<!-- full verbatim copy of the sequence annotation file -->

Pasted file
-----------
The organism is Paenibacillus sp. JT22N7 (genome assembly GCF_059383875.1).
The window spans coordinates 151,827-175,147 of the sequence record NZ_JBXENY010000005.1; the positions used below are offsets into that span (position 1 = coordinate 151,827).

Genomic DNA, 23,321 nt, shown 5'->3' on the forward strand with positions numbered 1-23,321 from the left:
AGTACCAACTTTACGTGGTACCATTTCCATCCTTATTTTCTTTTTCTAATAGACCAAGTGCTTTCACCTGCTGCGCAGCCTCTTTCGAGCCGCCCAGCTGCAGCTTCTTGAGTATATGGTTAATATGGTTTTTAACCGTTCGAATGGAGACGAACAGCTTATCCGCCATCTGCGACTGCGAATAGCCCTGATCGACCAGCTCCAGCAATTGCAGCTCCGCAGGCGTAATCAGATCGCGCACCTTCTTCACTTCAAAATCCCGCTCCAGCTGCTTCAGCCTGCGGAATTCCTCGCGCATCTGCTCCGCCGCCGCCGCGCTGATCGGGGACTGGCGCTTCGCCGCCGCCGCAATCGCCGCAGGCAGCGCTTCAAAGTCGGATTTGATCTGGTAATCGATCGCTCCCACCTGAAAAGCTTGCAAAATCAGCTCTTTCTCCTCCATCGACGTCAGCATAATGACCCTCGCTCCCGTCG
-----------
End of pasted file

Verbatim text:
The organism is Paenibacillus sp. JT22N7 (genome assembly GCF_059383875.1).
The window spans coordinates 151,827-175,147 of the sequence record NZ_JBXENY010000005.1; the positions used below are offsets into that span (position 1 = coordinate 151,827).

Genomic DNA, 23,321 nt, shown 5'->3' on the forward strand with positions numbered 1-23,321 from the left:
AGTACCAACTTTACGTGGTACCATTTCCATCCTTATTTTCTTTTTCTAATAGACCAAGTGCTTTCACCTGCTGCGCAGCCTCTTTCGAGCCGCCCAGCTGCAGCTTCTTGAGTATATGGTTAATATGGTTTTTAACCGTTCGAATGGAGACGAACAGCTTATCCGCCATCTGCGACTGCGAATAGCCCTGATCGACCAGCTCCAGCAATTGCAGCTCCGCAGGCGTAATCAGATCGCGCACCTTCTTCACTTCAAAATCCCGCTCCAGCTGCTTCAGCCTGCGGAATTCCTCGCGCATCTGCTCCGCCGCCGCCGCGCTGATCGGGGACTGGCGCTTCGCCGCCGCCGCAATCGCCGCAGGCAGCGCTTCAAAGTCGGATTTGATCTGGTAATCGATCGCTCCCACCTGAAAAGCTTGCAAAATCAGCTCTTTCTCCTCCATCGACGTCAGCATAATGACCCTCGCTCCCGTCG